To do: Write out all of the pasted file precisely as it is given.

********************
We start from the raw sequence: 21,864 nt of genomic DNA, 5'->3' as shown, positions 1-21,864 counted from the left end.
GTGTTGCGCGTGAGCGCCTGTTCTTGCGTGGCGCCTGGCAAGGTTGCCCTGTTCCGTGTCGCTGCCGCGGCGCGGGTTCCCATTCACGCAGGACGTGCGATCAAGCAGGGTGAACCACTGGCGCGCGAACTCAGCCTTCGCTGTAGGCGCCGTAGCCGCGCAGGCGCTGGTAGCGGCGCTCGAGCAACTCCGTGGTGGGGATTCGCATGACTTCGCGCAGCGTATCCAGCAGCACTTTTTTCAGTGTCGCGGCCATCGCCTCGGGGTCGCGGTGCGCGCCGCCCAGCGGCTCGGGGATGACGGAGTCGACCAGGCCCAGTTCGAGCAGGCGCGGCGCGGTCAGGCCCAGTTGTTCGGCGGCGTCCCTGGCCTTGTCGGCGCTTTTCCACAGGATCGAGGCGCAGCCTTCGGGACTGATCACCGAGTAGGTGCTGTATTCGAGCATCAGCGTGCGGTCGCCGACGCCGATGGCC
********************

We start from the raw sequence: 21,864 nt of genomic DNA, 5'->3' as shown, positions 1-21,864 counted from the left end.
GTGTTGCGCGTGAGCGCCTGTTCTTGCGTGGCGCCTGGCAAGGTTGCCCTGTTCCGTGTCGCTGCCGCGGCGCGGGTTCCCATTCACGCAGGACGTGCGATCAAGCAGGGTGAACCACTGGCGCGCGAACTCAGCCTTCGCTGTAGGCGCCGTAGCCGCGCAGGCGCTGGTAGCGGCGCTCGAGCAACTCCGTGGTGGGGATTCGCATGACTTCGCGCAGCGTATCCAGCAGCACTTTTTTCAGTGTCGCGGCCATCGCCTCGGGGTCGCGGTGCGCGCCGCCCAGCGGCTCGGGGATGACGGAGTCGACCAGGCCCAGTTCGAGCAGGCGCGGCGCGGTCAGGCCCAGTTGTTCGGCGGCGTCCCTGGCCTTGTCGGCGCTTTTCCACAGGATCGAGGCGCAGCCTTCGGGACTGATCACCGAGTAGGTGCTGTATTCGAGCATCAGCGTGCGGTCGCCGACGCCGATGGCC